Why spatial plans are vital

The architect of growth: Waipā’s Kirsty Downey has growth issues on her horizon as she leads the development of the district’s first spatial plan. Photo: Mary Anne Gill

Kirsty Downey understands why people’s eyes glaze over when she talks about Ahu Ake, Waipā’s spatial plan.

“We don’t want this to be a document that sits on the shelf,” says Downey, the council’s Strategy group manager and project owner.

And she is intent on ensuring the community, which even she says is in “consultation fatigue,” buys into the plan’s intent, to shape the district’s future.

“We want to hear from the community, we want them to be very much a part of this.”

Spatial planning will become an essential requirement of the Resource Management Act as it goes through a review, so Waipā is getting a head start on that.

It is a planning tool aimed at looking into the future by setting out various scenarios.

Downey’s team have presented five scenarios. The best parts of each will become the hybrid model, she says.

The first considers what is already in place through the council’s Long Term and District plans and the Future Proof strategy which is a 30-year growth management and implementation plan for Hamilton, Waipā and Waikato councils.

The other scenarios factor in other what ifs – like if the population grows more rapidly than expected or does not grow at all.

Ahu Ake Waipa Community Spatial Plan

The planning is interactive, visual and spatial.

“The people who are working on this are really genuinely passionate about what we’re doing and why we’re doing it. We come with open hearts, putting our own personal touch to it too,” says Downey who describes what she is leading as “exciting.”

She was born in Gisborne and grew up in Te Kuiti where her father worked for the Social Welfare Department once, like many Government departments, an integral part of communities like Te Kuiti.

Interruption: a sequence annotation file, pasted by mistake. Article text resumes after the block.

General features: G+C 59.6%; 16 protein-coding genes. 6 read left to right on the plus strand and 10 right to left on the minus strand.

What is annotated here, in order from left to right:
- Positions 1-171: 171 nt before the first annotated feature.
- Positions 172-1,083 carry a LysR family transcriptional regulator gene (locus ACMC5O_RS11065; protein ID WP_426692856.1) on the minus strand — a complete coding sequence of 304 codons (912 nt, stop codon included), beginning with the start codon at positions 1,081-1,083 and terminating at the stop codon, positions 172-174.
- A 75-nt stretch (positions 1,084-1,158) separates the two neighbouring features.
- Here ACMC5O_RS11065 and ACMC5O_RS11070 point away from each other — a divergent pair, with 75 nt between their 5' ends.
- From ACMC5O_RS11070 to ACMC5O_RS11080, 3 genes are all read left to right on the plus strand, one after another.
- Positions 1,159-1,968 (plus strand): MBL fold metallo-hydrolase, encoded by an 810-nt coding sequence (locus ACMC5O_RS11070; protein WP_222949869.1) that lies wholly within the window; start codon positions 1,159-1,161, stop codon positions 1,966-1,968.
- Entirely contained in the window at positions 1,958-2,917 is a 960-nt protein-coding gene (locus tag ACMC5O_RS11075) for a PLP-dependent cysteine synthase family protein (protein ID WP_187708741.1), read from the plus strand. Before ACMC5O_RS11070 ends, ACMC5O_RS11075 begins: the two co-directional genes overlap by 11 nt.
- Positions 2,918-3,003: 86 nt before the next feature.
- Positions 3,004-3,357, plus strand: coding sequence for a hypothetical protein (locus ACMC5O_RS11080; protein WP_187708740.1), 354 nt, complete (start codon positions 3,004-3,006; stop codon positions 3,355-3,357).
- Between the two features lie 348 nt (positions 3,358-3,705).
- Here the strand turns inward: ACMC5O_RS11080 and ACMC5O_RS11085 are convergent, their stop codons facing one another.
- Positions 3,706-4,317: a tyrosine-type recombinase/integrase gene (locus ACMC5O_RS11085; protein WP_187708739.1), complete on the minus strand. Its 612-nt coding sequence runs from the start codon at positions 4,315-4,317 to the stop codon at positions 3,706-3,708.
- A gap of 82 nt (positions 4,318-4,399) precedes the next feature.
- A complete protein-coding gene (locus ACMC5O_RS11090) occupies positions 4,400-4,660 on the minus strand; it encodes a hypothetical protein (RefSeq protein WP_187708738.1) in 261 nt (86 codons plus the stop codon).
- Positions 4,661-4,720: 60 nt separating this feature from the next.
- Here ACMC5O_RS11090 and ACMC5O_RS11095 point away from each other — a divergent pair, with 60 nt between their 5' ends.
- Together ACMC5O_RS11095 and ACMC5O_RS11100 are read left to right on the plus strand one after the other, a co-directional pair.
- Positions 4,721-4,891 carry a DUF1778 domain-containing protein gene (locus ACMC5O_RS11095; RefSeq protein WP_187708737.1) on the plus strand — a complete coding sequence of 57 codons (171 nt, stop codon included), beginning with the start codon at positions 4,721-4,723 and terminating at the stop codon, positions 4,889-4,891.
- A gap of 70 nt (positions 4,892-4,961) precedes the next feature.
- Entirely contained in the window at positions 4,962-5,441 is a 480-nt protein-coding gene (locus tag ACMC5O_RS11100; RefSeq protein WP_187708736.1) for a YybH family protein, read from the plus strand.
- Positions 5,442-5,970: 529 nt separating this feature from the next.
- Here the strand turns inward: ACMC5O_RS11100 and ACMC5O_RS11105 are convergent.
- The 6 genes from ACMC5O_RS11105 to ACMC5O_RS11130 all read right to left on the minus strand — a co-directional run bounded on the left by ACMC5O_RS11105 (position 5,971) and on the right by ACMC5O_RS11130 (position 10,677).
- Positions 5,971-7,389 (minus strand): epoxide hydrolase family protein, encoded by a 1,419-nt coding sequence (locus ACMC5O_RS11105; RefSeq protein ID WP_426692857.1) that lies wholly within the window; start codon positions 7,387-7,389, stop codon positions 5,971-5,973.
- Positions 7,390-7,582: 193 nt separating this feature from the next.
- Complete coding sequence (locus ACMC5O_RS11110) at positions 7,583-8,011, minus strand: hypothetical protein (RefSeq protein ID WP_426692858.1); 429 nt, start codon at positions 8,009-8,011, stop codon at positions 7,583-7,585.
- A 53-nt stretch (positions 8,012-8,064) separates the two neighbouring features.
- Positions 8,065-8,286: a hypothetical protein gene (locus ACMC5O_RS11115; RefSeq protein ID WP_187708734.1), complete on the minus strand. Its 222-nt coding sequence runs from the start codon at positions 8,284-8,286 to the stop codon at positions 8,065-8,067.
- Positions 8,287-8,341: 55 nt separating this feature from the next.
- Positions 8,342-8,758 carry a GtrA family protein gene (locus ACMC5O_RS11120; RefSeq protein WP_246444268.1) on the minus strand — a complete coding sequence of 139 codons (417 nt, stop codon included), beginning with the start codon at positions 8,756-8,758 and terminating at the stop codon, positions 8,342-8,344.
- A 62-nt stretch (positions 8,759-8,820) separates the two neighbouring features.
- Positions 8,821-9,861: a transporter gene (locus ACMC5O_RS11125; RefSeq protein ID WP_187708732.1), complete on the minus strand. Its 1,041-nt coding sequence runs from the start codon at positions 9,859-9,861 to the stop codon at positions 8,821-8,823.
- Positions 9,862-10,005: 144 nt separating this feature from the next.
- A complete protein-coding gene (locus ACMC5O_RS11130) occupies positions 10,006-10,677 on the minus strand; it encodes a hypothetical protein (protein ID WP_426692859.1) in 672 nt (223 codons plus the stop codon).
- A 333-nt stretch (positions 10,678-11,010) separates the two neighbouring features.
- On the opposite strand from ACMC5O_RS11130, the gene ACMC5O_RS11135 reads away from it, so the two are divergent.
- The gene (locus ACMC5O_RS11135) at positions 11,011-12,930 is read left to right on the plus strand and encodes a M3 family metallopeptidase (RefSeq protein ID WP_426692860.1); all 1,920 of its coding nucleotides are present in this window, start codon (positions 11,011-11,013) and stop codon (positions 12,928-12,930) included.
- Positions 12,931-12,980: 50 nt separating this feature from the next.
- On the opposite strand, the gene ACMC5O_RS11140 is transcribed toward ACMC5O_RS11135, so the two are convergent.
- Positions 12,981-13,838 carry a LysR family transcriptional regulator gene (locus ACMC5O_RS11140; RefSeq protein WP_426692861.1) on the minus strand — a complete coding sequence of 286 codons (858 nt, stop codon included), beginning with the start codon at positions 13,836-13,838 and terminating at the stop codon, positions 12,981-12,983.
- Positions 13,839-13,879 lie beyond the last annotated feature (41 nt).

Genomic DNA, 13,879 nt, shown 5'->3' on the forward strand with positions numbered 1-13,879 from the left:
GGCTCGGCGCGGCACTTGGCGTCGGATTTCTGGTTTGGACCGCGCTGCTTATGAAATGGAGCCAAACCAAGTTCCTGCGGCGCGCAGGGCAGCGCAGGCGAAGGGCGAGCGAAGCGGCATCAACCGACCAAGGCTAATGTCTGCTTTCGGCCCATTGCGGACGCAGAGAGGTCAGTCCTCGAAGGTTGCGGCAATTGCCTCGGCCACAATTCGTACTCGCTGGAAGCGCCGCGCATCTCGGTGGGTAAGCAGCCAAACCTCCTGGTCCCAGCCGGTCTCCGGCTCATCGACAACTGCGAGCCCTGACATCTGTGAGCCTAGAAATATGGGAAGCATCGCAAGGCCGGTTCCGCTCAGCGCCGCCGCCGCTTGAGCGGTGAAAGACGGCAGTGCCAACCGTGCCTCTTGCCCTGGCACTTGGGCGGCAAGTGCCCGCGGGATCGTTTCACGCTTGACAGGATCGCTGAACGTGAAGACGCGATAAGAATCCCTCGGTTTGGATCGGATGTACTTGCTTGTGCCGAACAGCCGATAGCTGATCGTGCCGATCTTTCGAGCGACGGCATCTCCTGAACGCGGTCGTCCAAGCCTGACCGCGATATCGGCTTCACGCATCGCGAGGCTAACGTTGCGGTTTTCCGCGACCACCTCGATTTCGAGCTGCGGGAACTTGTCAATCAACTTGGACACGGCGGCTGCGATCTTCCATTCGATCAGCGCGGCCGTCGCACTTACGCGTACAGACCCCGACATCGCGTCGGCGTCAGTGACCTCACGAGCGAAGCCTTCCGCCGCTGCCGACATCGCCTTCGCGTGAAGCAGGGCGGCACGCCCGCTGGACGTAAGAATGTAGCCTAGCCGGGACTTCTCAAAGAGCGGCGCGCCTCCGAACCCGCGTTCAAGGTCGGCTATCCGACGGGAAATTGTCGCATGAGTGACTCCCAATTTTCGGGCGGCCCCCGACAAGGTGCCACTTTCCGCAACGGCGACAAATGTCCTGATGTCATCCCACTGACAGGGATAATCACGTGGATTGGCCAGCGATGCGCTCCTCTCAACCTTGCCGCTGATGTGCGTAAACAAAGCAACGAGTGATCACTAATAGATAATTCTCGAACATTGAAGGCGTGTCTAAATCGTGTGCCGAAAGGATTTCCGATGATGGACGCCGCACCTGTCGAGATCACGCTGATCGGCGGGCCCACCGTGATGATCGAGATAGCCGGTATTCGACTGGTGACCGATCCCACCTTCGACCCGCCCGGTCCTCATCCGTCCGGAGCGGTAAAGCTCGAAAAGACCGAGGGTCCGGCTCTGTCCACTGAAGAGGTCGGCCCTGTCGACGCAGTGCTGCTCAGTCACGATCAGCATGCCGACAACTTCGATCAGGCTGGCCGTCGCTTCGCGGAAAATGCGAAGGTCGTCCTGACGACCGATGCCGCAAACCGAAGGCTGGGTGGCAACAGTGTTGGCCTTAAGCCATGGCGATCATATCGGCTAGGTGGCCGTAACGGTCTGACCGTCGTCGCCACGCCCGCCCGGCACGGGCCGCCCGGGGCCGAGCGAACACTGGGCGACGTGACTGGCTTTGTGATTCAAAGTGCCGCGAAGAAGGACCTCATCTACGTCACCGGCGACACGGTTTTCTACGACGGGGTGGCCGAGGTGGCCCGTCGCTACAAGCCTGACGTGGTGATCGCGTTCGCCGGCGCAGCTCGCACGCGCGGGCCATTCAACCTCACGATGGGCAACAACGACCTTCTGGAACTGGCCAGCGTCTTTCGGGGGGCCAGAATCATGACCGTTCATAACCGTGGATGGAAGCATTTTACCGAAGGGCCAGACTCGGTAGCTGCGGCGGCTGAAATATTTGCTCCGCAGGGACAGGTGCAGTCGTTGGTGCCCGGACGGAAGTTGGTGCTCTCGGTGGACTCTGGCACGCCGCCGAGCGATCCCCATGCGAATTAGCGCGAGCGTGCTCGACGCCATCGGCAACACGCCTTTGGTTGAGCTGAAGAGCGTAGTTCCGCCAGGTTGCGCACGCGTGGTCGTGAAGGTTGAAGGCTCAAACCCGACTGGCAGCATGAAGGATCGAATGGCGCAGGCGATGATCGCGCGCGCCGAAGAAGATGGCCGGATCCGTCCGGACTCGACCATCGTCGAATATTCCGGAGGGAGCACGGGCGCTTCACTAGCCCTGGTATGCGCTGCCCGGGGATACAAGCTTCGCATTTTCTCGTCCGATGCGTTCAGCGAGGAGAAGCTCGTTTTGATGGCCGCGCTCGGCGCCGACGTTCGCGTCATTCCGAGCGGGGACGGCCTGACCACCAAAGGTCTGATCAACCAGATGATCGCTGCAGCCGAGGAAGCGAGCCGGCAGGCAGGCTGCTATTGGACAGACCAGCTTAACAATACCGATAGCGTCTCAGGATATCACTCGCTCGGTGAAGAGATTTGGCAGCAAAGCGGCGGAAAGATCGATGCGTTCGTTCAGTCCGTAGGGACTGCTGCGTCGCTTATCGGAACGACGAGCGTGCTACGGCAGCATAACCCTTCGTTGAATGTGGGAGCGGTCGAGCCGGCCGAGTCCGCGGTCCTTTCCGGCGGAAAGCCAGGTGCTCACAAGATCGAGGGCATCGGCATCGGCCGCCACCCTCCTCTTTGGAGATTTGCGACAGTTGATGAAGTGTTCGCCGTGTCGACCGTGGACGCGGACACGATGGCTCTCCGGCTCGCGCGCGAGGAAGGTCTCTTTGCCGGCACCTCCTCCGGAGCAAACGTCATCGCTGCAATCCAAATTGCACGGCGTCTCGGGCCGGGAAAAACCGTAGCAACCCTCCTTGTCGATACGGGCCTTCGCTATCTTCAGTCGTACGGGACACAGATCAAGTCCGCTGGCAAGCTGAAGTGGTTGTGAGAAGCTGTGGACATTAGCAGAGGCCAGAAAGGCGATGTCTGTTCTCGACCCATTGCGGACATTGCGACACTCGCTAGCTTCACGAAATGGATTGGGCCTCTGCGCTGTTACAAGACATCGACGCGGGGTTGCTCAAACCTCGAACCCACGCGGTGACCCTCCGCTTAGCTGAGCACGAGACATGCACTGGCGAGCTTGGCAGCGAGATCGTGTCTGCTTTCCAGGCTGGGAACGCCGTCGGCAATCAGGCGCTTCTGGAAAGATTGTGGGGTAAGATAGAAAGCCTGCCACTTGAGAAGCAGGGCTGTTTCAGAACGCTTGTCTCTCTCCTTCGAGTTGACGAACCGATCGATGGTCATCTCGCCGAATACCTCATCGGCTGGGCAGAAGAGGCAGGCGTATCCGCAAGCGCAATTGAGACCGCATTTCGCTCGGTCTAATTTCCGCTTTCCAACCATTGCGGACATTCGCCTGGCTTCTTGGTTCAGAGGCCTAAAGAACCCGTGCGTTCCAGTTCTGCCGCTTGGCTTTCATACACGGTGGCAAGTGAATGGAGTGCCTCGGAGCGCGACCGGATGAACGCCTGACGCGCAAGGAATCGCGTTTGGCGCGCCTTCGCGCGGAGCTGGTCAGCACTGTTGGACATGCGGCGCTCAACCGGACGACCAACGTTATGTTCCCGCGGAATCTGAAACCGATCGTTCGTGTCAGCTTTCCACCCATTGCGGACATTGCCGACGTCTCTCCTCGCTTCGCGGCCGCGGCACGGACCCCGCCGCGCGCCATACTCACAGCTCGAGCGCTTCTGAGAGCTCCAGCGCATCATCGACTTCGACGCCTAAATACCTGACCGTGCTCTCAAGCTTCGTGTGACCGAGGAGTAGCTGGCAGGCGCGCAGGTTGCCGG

She studied law at Waikato University and then worked at Federated Farmers doing policy work.

Downey spent 19 years at Tauranga City Council, firstly in a legal and governance role and latterly in the executive wing.

In May 2019, she joined Waipā District Council as Strategy manager and moved her family to Cambridge. Following an in-house review, she became group manager of Strategy in March this year with responsibility for the Spatial Plan.

Behind the scenes, much has already been done, she says, including forming partnerships with mana whenua and iwi and adopting a district wide approach rather than community by community.

“Now we’re working with them to undertake the evaluation of (the) five possible scenarios.

“This plan will pull everything together and be our key strategic document.”

It will identify priority areas for future investment by the council, the government and developers and help shape business cases and projects.

“We represent our communities, and a big part of this spatial plan is what is good for our community.”

Covid highlighted the importance of community, says Downey.

A website has been launched which allows the public to check out the scenarios using a geographic information system (GIS) – a computer system for capturing, storing, checking and displaying data related to positions on Earth’s surface.

It shows many different kinds of data on one map, such as streets, buildings and vegetation and how population changes and development impacts on that.

Garry Dyet

In an earlier interview with The News, chief executive Garry Dyet identified growth as the biggest issue facing Waipā District Council.

Ahu Ake will be the result of local communities having their say, he said.

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